and dying and rising,

                    that God used Jesus’ body and spirit—

                    Christ’s very essence

                         as the embodiment of God—

                         to form a conduit between Pure Love

                         and the universe,

                              a living conduit for all

                              who would receive the Holy Spirit,

                              who could receive the Holy Spirit.


For the reception of the healing Spirit of God

     is not a certain thing,

          even if one believes in the reality of Jesus Christ.

One has to be open to it, in many ways.

My experience has been that the more compassionate,

     merciful, and loving a person is prone to being,

          the more likely it is that the Holy Spirit

          will burst in on them.

They must be ready to receive it—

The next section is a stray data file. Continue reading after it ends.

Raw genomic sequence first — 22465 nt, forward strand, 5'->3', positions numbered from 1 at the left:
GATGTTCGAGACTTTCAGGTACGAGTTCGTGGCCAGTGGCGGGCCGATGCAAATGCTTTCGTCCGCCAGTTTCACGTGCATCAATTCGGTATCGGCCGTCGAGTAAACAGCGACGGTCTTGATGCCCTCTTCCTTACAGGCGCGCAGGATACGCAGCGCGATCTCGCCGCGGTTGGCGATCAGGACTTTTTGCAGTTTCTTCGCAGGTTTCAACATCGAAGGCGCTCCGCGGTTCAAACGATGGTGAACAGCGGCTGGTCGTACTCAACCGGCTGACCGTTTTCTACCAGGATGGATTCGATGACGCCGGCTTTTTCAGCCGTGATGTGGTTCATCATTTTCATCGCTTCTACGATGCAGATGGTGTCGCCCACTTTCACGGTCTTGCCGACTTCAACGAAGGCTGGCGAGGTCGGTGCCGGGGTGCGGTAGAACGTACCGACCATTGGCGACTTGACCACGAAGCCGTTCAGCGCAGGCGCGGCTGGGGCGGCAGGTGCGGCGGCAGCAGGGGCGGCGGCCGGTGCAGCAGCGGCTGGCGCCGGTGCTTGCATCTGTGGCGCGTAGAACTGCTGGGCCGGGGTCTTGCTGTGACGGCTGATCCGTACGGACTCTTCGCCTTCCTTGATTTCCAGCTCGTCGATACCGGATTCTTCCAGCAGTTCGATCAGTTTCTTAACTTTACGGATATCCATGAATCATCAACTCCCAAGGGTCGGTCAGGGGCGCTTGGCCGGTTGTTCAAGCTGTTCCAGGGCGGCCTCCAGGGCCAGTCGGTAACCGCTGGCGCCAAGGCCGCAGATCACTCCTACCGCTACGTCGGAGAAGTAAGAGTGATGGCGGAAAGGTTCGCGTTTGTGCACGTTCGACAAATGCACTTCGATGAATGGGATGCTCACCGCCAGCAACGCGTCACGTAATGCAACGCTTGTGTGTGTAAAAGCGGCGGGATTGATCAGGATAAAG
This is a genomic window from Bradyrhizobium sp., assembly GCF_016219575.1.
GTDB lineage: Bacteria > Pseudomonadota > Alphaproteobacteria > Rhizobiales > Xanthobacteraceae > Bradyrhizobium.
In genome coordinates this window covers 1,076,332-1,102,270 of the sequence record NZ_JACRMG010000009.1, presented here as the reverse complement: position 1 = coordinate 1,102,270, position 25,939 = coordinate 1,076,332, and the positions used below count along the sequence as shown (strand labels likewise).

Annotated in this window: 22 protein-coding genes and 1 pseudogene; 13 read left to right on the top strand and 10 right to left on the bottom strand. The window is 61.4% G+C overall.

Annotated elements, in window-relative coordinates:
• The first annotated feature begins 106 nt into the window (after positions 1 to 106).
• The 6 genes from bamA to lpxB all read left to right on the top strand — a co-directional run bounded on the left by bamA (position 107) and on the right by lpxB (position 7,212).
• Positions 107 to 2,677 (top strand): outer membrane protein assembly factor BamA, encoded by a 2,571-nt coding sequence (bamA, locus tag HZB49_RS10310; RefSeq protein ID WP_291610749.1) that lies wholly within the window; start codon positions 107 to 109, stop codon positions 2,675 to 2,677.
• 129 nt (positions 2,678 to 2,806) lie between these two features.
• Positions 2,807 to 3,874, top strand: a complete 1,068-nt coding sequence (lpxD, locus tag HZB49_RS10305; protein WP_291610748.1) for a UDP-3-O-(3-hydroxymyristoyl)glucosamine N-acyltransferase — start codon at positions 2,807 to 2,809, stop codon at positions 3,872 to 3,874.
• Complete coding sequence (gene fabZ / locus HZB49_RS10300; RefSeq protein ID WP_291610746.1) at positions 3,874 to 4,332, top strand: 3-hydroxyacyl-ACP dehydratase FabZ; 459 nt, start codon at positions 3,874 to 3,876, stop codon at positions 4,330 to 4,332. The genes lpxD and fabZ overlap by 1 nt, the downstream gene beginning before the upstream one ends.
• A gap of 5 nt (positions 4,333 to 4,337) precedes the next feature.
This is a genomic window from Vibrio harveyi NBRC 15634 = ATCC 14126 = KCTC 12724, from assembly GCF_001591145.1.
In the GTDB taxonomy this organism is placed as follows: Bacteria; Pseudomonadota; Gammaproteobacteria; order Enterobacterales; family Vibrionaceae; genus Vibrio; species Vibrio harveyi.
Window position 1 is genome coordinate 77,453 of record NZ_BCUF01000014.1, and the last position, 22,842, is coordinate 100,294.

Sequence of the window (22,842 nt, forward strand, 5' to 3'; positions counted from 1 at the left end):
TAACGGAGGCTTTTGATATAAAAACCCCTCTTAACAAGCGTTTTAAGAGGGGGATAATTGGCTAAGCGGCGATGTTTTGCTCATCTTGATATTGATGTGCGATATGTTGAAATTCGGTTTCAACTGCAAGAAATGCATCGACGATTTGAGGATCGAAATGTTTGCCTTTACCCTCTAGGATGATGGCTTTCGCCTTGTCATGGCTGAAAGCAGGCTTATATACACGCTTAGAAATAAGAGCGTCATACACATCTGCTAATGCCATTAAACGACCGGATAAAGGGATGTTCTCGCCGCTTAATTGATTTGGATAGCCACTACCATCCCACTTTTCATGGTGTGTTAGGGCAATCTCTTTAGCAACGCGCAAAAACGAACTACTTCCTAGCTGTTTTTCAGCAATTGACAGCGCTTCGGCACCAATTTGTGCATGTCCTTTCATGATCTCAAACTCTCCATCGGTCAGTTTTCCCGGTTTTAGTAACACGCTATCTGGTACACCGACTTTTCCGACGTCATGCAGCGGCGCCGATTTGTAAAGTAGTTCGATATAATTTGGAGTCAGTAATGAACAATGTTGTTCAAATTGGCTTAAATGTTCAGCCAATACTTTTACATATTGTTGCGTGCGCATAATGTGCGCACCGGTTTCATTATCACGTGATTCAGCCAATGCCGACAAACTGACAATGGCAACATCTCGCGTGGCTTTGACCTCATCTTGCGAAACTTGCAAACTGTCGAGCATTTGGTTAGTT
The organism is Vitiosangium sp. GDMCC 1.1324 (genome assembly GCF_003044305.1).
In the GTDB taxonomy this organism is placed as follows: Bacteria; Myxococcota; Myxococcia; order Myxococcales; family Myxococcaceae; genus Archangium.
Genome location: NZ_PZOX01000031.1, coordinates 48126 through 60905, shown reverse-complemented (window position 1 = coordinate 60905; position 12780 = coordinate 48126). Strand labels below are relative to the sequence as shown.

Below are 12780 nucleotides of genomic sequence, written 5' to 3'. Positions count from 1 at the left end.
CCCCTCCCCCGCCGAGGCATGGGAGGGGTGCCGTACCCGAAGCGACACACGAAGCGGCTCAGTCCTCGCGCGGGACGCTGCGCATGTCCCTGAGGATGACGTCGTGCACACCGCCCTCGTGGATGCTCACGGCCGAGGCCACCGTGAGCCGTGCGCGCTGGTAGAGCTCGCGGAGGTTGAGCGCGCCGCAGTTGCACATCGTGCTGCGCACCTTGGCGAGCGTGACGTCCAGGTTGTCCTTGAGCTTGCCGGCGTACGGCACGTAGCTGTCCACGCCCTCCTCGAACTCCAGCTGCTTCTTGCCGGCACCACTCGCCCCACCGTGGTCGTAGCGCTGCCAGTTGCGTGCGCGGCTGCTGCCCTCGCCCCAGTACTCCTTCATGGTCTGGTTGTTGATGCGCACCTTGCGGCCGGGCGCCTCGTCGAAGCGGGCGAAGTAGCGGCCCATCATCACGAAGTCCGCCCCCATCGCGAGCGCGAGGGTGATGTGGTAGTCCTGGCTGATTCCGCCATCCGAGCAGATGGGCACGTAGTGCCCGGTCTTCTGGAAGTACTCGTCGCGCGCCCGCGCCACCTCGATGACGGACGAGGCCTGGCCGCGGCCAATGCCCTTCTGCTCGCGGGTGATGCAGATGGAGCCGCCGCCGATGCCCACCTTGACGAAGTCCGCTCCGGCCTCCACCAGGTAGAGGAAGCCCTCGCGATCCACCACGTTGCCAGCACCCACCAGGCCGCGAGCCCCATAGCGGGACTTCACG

psychologically, physiologically,

          as well as chemically.

It’s not enough to just believe, one has to be conditioned,

     and that conditioning must be done

          with thoughtfulness and care.

This is true for everyone.


But when a person has been made readied,

     and the inner obstacles have fallen away,

          then the healing power coursing through that person—

          the power of the living Christ, of our loving God—

               can accomplish amazing things.

For this is how miraculous events actually come about,

     through the hearts, minds, spirits, and limbs

          of each person who has been made an actual vehicle

          within which the power of Pure Love moves.


The results might not be immediate,

     or appear to be what we expect them to be,

          but if we hold on to the truth

          that God really does only want the best

               for us and those we love,

               then we will see in our daily lives his workings,

                    and be drawn into living an inspired life.


That is, if we can keep the effects

     of the harsher realities

          of everyday life at bay.